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Thread: Ubuntu Rufus Sandisk Windows 10 dual install failed :(

  1. #1
    Join Date
    Sep 2020

    Ubuntu Rufus Sandisk Windows 10 dual install failed :(

    Hi y'all. I did everything Ubuntu's website told me to do. I got the 32GB Sandisk thumb drive. I downloaded Ubuntu 20.04.1. I downloaded Rufus like the instructions said. It went without problems. I got Windows 10 Home edition, so no BitLocker, right? I had to press F12 to select the Sandisk. It said Windows in the middle and Ubuntu at the bottom. I clicked 3rd party "option" and created a password. It said it was done, pull out the Sandisk and continue. So I did. But then Windows appeared as normal. So I rebooted, and Windows appeared as normal. I pressed F12 again and could not find Ubuntu at all. No dual boot, no nothing. As if nothing was done. New Dell Inspiron 14 laptop AMD Ryzen 7. What do I do next?
    Last edited by skynetawake; September 16th, 2020 at 11:22 PM.

  2. #2
    Join Date
    May 2013

    Re: Ubuntu Rufus Sandisk Windows 10 dual install failed :(


    First thing to check is UEFI settings > Boot. Where "Windows Bootloader Manager" is try to select "Ubuntu" instead.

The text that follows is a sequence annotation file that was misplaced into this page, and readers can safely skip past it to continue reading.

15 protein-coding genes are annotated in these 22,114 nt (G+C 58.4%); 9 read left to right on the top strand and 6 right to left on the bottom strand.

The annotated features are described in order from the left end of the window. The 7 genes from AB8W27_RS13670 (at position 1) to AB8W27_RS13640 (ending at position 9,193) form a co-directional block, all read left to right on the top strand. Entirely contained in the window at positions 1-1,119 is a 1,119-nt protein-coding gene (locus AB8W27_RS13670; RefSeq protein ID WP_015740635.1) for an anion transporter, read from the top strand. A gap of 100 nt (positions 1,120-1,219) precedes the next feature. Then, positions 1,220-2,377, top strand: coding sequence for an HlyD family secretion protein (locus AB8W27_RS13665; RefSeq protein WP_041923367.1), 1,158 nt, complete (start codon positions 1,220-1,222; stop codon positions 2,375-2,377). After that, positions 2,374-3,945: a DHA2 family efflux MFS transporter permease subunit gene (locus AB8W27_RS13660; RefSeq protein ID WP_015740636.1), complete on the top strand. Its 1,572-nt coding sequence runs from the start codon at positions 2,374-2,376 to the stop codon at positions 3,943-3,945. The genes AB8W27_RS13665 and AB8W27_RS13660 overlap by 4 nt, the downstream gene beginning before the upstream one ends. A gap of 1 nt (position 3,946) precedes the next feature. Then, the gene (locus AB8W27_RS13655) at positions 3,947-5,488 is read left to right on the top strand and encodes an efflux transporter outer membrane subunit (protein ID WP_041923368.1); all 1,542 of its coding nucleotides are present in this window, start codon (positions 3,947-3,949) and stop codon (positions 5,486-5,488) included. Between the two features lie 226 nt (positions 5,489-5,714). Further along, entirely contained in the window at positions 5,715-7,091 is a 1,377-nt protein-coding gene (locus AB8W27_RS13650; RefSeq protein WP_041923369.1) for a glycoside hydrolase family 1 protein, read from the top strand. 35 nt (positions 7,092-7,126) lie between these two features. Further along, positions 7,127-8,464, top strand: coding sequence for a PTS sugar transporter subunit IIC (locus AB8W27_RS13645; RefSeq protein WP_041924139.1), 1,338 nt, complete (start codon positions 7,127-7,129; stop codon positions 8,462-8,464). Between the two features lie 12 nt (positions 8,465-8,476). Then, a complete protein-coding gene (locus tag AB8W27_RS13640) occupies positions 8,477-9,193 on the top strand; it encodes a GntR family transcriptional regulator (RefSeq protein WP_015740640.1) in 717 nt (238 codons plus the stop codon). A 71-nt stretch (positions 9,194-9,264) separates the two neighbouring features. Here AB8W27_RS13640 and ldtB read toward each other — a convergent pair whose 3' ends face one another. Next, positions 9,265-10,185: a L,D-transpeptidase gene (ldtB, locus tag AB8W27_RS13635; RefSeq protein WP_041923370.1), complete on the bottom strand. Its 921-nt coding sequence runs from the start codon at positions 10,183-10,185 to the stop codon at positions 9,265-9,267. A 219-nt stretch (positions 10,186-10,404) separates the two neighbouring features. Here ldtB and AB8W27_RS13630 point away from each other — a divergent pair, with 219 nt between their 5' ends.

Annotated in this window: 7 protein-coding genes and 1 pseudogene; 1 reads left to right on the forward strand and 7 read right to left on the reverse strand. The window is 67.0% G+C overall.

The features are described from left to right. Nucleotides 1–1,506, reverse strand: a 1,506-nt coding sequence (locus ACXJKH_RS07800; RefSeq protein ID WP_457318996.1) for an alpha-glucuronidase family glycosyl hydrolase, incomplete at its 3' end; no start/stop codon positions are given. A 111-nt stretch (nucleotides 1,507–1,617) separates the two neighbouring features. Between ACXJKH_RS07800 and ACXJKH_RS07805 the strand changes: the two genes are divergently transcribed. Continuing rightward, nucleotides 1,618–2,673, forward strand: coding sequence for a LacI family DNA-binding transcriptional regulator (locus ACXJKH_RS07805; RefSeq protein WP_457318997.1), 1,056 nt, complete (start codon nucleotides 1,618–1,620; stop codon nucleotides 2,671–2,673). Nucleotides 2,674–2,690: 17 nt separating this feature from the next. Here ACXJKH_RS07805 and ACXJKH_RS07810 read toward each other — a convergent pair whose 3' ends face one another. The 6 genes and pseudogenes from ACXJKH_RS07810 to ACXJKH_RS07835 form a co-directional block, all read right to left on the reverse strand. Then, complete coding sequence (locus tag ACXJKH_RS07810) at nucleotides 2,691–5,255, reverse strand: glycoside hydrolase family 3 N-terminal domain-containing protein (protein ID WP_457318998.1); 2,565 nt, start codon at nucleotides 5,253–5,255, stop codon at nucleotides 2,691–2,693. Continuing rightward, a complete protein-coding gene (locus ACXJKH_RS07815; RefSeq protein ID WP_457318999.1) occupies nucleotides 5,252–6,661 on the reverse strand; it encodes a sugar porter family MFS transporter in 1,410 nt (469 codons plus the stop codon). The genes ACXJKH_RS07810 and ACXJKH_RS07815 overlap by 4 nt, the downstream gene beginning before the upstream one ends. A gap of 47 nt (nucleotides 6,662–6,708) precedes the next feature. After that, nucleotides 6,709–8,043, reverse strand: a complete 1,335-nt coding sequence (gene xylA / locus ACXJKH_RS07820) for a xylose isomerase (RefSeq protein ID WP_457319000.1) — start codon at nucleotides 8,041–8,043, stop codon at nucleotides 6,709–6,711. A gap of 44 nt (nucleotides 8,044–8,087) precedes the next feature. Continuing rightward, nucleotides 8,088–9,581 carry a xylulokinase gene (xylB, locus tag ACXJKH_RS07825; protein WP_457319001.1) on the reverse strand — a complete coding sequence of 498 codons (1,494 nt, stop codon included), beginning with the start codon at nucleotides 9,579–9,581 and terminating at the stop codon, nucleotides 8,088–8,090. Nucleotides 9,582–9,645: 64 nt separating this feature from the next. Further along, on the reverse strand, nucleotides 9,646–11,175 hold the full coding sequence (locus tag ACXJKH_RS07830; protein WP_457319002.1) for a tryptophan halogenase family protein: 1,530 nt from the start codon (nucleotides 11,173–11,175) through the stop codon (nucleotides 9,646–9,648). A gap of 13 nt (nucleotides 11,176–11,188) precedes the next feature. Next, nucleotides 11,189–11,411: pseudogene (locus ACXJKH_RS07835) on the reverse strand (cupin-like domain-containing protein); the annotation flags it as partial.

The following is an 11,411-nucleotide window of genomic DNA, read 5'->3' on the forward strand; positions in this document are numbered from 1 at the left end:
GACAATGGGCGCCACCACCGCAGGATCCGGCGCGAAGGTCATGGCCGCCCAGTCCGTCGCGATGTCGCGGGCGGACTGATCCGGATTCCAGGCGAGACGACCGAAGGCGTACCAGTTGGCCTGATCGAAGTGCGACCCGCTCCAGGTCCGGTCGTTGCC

If "Ubuntu" isn't listed then very likely you installed Ubuntu in Legacy/CSM ("BIOS") mode, something that often happens why UEFI settings other than recommended ("UEFI only" and/or "CSM disabled") and using the deafult settings on Rufus (the default settings produce USB media for BIOS/Legacy boot only - you want UEFI/GPT instead of the defaults).

  3. #3
    Join Date
    Nov 2011

    Re: Ubuntu Rufus Sandisk Windows 10 dual install failed :(

    I think it will work according to the advice by CelticWarrior.

    There is another alternative too. In Rufus, right when you have selected all the settings and intend to start the action, and press the 'Start' button, there is a pop up window asking if you want the standard mode or the 'DD-mode'.

    If you select DD-mode, Rufus will not extract the image to a FAT32 file system, but it will clone from the image (from the iso file), raw copy each byte exactly as it is to the USB drive.

    This will create a system on the USB drive, that can boot both in BIOS mode and UEFI mode, because the Ubuntu iso files are hybrid iso files, that work both when burned to a DVD disk and when cloned to a mass storage device (typically a USB pendrive or memory card).

    When Ubuntu is running for you, the main tools to create USB boot drives use the cloning method, as described at this link:


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